North Carolina baseball coach Mike Fox must feel like former assistant Chad Holbrook has driven a dagger into his midsection.
Holbrook, now an assistant with the Gamecocks, helped Fox build a powerhouse earlier this decade in Chapel Hill, recruiting a number of standout players that starred for the Tar Heels before leaving for the professional ranks. Holbrook is now doing the same thing for the Gamecocks.
The problem for Fox and Co. is that much of Holbrook’s recruiting success has come at the expense of the Tar Heels, who have lost a multitude of recruiting battles against USC in the Class of 2011, 2012 and 2013. And then came news earlier this month that the Gamecocks had landed a commitment from former Tar Heel Brian Goodwin, the nation’s top junior college player.
“He was recruited [by USC] out of high school,” Miami Dade College coach Danny Price said. “He liked his visit, and he remembered it. When they came calling again, it was a good fit for him.”
Price landed Goodwin last offseason after the former Rocky Mount (N.C.) standout decided to transfer from UNC after being suspended for academic troubles. He hit .291 with seven home runs and 63 RBIs as a freshman in 2010 for the Tar Heels.
In 47 starts in center field this season at Miami Dade, Goodwin hit .382 with 11 doubles, two triples, eight home runs and 37 RBIs. The left-handed batter walked 37 times – helping him accumulate a .492 on-base percentage – and stole 16 of 18 bases.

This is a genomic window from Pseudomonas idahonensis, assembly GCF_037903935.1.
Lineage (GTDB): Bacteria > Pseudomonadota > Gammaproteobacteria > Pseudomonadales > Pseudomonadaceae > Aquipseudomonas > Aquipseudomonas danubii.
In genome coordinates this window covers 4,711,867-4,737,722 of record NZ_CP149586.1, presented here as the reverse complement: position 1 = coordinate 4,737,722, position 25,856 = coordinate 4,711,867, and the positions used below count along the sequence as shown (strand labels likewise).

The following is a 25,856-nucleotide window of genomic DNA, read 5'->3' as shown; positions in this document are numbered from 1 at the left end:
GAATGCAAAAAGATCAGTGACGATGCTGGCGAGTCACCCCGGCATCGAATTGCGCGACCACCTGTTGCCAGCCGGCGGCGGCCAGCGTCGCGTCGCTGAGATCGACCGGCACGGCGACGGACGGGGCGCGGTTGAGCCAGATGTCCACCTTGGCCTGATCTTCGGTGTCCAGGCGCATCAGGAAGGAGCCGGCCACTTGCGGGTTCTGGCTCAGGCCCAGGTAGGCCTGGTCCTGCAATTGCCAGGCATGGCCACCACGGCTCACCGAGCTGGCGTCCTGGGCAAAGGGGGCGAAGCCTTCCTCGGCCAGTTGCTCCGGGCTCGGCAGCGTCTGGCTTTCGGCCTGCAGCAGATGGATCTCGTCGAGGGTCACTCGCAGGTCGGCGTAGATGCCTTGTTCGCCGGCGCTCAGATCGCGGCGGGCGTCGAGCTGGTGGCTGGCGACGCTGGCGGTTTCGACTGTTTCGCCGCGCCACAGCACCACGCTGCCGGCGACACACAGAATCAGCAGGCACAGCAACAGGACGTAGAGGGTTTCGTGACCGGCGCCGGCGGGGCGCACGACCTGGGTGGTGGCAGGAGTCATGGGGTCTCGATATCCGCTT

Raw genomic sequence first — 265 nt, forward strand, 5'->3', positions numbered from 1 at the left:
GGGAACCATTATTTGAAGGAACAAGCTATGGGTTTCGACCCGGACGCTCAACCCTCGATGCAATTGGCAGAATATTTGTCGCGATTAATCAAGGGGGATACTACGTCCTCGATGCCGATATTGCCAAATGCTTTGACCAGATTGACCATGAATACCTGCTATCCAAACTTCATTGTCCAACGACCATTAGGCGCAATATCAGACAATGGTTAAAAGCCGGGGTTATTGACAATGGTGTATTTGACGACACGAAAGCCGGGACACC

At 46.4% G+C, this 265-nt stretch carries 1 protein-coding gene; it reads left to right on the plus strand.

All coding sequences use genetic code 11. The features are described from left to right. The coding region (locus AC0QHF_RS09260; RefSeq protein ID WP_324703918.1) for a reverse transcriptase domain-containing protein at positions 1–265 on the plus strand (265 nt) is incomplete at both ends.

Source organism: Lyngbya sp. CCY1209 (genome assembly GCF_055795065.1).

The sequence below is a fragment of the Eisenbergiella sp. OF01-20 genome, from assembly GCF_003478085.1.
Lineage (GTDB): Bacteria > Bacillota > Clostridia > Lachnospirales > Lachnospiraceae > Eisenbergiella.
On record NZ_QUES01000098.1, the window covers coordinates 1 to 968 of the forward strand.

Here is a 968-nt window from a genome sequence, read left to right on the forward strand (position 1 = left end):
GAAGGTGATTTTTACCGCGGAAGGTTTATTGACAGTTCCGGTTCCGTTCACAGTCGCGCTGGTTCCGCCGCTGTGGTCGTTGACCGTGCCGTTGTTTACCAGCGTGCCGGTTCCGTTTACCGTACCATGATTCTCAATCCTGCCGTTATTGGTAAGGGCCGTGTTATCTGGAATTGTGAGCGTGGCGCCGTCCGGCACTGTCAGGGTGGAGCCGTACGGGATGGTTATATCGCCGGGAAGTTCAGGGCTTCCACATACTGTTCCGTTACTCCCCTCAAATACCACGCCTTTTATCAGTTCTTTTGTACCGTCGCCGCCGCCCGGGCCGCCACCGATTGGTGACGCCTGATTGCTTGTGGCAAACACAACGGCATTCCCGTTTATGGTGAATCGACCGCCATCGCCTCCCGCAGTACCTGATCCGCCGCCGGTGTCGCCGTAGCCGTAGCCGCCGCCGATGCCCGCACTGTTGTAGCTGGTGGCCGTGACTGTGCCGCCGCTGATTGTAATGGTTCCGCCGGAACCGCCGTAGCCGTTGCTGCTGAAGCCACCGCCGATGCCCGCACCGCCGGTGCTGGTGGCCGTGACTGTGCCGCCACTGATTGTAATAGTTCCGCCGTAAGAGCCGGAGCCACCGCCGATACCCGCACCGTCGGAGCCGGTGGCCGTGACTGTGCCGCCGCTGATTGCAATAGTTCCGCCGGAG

A dynamic player with all the tools, Goodwin could immediately step in and fill the void that would be left this summer if Jackie Bradley Jr. leaves for the minors as expected.
“He’s unique because he has the combination of power and speed,” said Price, who used his boyhood roots in Rocky Mount, N.C., to recruit Goodwin to south Florida. “He throws really well, and that’s why he’s considered a potential high-round draft choice. He’s a big-tool guy, a tremendous player and a tremendous teammate. He just packs all of the goodies.”
Price believes Goodwin’s power numbers will only improve as his body matures. With opposing teams often pitching around him, Miami Dade moved Goodwin around in the lineup to create advantageous matchups. He batted anywhere from first to third in the order this past season.
Goodwin spent the entire year in center field, his natural position. Price believes he has the type of athleticism to play that position moving forward. However, he could see him potentially moving to right field, with teams trying to best utilize his strong arm.
It remains to be seen which team will get the opportunity to put him in the lineup. Junior-college players are not bound by the three-year rule of four-year schools, meaning that Goodwin is draft eligible. He’s projected as an early round pick in next month’s MLB Draft, so he may never end up with the Gamecocks.
“It’s hard to say what he’s going to do,” Price said. “I don’t think anybody knows. If the numbers match up, I think he’ll go professional. If the numbers don’t match up, I think he’s got enough confidence in himself to go to college.”